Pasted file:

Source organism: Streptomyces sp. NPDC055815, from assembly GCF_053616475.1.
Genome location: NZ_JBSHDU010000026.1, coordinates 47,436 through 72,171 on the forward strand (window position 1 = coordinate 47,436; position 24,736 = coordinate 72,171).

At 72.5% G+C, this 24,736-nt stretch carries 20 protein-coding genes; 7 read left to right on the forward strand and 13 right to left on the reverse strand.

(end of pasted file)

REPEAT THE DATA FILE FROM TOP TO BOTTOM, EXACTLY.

Source organism: Streptomyces sp. NPDC055815, from assembly GCF_053616475.1.
Genome location: NZ_JBSHDU010000026.1, coordinates 47,436 through 72,171 on the forward strand (window position 1 = coordinate 47,436; position 24,736 = coordinate 72,171).

At 72.5% G+C, this 24,736-nt stretch carries 20 protein-coding genes; 7 read left to right on the forward strand and 13 right to left on the reverse strand.